Background: Patient education is an important part of antiretroviral treatment and plays a cardinal role in adherence to highly active antiretroviral therapy.
Aims: The objective was to compare a structured teaching method (STM) with traditional casual patient education method (TM) and evaluate its effectiveness on adherence to HAART, immunologic recovery, development of opportunistic infections, hospitalization and mortality.
Materials and methods: This study was a hospital based, prospective cohort study of 620 (296 subjects and 324 controls) consecutive HIV patients admitted into the medical in-patient wards of the Federal Medical Centre, Ido-Ekiti, Nigeria, for various clinical conditions, between January 2006 and December 2012. A pre-test and post-test time series design was used for data collection using a 30-item knowledge and skills assessment schedule with items rated on a 5-point Linkert-type scale. The schedule was pre-tested on 20 patients with Cronbach’s score of 0.92 and a test-retest co-efficient of 0.89 at a 2-week interval. P value < 0.05 was considered significant.
Results: Mean age was 28.7±6.9 years. Mean adherence rate for the subjects was 98.9±1.0% and for controls, 87.6±2.4% (p < 0.001). CD4+ T cell count increase was significantly more in subjects (238 vs 141, p < 0.001). Frequency of OI per patient per month was lower in subjects than in controls (0.51 vs 1.31, p =0.002). Mean number of readmissions per patient was 0.18±0.01 for subjects and 0.89±0.02 for controls (p = 0.0012). Subject group had shorter hospital stay (p = 0.002) and lower mortality (p = 0.008) for the controls.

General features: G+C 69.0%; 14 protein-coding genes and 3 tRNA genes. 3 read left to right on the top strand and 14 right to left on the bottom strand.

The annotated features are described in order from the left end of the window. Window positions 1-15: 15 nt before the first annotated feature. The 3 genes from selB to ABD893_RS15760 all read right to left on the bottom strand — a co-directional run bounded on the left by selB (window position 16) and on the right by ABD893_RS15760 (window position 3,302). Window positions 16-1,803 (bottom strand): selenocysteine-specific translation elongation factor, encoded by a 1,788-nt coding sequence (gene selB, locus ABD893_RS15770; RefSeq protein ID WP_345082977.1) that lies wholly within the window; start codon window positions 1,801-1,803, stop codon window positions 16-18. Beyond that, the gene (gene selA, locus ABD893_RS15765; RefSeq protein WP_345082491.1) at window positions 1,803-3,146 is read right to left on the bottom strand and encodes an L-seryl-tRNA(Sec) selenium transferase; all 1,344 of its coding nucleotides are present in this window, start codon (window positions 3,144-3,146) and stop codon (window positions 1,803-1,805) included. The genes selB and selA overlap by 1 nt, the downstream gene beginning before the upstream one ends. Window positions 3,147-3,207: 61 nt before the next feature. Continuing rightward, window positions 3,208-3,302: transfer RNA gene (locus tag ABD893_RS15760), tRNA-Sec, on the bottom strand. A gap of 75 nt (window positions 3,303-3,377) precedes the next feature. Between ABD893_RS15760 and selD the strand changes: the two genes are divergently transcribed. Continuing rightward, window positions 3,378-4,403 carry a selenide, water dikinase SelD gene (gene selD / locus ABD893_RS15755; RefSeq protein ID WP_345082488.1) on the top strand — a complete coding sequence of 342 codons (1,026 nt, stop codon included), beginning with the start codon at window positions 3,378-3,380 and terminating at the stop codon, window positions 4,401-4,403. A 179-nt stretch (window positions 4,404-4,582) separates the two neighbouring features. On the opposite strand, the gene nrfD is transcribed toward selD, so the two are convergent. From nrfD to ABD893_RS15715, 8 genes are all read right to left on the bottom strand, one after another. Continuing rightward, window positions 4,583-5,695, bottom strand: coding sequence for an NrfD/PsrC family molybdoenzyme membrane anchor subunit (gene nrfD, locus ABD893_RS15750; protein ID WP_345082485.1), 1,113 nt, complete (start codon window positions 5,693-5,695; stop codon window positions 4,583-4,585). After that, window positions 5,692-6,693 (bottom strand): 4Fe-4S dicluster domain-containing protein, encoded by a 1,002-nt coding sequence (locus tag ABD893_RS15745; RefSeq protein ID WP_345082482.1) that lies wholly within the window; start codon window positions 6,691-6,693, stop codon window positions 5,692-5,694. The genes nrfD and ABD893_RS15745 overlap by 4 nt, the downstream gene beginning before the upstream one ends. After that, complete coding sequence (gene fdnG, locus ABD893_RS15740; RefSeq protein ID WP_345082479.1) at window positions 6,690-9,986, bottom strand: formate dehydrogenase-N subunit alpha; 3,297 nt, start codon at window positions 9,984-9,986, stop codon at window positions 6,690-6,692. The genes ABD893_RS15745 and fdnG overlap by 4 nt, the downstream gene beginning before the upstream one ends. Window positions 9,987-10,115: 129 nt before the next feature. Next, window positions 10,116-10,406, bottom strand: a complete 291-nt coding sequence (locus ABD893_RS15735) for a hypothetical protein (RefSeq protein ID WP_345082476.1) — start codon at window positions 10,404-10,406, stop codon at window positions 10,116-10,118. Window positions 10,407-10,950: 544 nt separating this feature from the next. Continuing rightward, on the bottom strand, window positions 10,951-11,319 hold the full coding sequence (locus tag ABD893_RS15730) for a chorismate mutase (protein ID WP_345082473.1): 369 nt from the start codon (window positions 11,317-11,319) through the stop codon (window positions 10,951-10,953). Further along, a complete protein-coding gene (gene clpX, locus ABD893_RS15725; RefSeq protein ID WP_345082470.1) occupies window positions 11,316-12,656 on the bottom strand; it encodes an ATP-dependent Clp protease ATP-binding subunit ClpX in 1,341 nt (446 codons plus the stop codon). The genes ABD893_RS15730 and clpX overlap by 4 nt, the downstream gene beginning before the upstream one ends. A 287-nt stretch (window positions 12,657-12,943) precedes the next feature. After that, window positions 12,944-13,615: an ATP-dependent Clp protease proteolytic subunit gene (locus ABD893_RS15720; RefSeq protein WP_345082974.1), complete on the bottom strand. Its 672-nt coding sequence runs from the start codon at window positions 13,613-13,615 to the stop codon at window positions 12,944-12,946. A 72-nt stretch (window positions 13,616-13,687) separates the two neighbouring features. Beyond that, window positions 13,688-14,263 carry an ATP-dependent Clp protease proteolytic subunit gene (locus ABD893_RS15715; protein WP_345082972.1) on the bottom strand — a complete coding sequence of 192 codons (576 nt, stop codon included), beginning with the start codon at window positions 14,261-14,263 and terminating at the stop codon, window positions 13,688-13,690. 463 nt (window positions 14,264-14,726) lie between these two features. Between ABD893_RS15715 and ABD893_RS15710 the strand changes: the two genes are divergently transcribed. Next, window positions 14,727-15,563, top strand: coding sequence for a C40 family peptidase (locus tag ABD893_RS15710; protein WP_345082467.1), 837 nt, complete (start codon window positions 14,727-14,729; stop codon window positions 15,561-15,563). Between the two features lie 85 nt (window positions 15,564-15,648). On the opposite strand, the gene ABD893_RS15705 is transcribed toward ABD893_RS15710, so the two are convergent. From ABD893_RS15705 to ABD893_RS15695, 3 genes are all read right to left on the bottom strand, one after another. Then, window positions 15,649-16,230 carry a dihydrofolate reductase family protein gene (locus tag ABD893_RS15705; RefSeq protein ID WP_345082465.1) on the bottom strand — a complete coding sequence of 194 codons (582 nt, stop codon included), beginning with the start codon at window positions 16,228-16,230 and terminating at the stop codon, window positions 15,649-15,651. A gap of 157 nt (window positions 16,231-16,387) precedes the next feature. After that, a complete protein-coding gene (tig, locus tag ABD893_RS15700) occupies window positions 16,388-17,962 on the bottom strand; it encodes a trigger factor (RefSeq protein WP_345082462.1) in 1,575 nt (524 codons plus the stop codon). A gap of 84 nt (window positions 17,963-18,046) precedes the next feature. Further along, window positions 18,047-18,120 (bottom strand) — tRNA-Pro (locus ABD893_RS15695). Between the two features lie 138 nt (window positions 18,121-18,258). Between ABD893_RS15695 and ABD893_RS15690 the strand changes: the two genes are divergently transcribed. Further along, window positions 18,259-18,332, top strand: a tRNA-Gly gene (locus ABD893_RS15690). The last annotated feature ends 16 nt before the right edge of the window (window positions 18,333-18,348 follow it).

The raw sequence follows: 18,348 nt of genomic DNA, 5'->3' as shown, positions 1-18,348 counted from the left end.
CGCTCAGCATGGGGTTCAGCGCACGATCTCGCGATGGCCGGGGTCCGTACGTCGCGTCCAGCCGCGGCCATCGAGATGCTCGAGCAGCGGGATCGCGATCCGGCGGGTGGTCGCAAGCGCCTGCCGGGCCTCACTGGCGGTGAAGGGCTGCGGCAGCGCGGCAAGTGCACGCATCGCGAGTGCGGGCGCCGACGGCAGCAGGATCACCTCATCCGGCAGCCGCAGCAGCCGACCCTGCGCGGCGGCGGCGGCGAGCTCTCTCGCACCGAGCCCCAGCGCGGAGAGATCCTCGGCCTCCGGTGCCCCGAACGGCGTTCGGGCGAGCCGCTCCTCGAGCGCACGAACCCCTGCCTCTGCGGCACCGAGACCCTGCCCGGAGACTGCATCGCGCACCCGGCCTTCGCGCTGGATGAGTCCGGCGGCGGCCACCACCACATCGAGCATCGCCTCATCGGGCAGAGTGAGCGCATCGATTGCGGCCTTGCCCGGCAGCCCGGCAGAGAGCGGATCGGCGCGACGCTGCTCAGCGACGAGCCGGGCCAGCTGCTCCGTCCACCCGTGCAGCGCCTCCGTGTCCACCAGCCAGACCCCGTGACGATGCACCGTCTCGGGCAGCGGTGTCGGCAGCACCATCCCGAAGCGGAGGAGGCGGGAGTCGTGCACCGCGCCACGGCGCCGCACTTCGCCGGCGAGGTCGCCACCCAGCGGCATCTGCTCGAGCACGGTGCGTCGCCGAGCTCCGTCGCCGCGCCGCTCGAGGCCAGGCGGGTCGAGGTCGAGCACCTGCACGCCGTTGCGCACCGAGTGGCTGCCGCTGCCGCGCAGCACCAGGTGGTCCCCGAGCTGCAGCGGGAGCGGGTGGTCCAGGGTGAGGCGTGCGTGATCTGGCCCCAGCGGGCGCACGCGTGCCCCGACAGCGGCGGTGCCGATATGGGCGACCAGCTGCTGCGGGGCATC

Conclusion: Structured teaching method has significant effect on adherence to HAART, immunologic recovery, development of OI, re-admission rate, hospital stay and mortality. This teaching method is novel and should be recommended as a core aspect of patient adherence counselling and education in antiretroviral treatment programme in resource-poor settings and globally
Structured teaching method, HIV education/counselling, HIV/AIDS, Antiretroviral therapy, Adherence, Immunologic recovery, Resource-limited setting